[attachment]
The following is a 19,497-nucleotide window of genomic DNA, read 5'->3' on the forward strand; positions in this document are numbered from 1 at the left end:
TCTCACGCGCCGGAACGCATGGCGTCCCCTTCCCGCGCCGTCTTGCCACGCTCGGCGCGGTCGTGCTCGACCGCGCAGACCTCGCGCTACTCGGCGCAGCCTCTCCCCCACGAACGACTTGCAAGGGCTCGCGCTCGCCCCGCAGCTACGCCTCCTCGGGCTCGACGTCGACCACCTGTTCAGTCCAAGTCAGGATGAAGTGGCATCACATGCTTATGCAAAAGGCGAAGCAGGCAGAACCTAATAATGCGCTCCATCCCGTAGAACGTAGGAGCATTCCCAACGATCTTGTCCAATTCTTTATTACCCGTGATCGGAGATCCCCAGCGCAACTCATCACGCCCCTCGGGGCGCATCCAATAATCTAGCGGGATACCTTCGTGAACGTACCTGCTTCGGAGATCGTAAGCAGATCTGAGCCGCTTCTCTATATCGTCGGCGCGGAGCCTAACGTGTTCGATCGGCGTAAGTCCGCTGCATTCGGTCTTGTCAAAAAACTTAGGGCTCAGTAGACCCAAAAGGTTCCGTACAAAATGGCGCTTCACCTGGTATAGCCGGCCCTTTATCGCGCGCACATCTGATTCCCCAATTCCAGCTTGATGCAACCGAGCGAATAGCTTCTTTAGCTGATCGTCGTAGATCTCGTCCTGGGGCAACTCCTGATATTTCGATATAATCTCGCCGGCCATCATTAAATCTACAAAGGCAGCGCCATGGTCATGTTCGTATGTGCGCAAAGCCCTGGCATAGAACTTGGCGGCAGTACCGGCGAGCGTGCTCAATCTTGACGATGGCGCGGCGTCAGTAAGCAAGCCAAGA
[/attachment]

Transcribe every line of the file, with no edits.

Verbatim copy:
The following is a 19,497-nucleotide window of genomic DNA, read 5'->3' on the forward strand; positions in this document are numbered from 1 at the left end:
TCTCACGCGCCGGAACGCATGGCGTCCCCTTCCCGCGCCGTCTTGCCACGCTCGGCGCGGTCGTGCTCGACCGCGCAGACCTCGCGCTACTCGGCGCAGCCTCTCCCCCACGAACGACTTGCAAGGGCTCGCGCTCGCCCCGCAGCTACGCCTCCTCGGGCTCGACGTCGACCACCTGTTCAGTCCAAGTCAGGATGAAGTGGCATCACATGCTTATGCAAAAGGCGAAGCAGGCAGAACCTAATAATGCGCTCCATCCCGTAGAACGTAGGAGCATTCCCAACGATCTTGTCCAATTCTTTATTACCCGTGATCGGAGATCCCCAGCGCAACTCATCACGCCCCTCGGGGCGCATCCAATAATCTAGCGGGATACCTTCGTGAACGTACCTGCTTCGGAGATCGTAAGCAGATCTGAGCCGCTTCTCTATATCGTCGGCGCGGAGCCTAACGTGTTCGATCGGCGTAAGTCCGCTGCATTCGGTCTTGTCAAAAAACTTAGGGCTCAGTAGACCCAAAAGGTTCCGTACAAAATGGCGCTTCACCTGGTATAGCCGGCCCTTTATCGCGCGCACATCTGATTCCCCAATTCCAGCTTGATGCAACCGAGCGAATAGCTTCTTTAGCTGATCGTCGTAGATCTCGTCCTGGGGCAACTCCTGATATTTCGATATAATCTCGCCGGCCATCATTAAATCTACAAAGGCAGCGCCATGGTCATGTTCGTATGTGCGCAAAGCCCTGGCATAGAACTTGGCGGCAGTACCGGCGAGCGTGCTCAATCTTGACGATGGCGCGGCGTCAGTAAGCAAGCCAAGA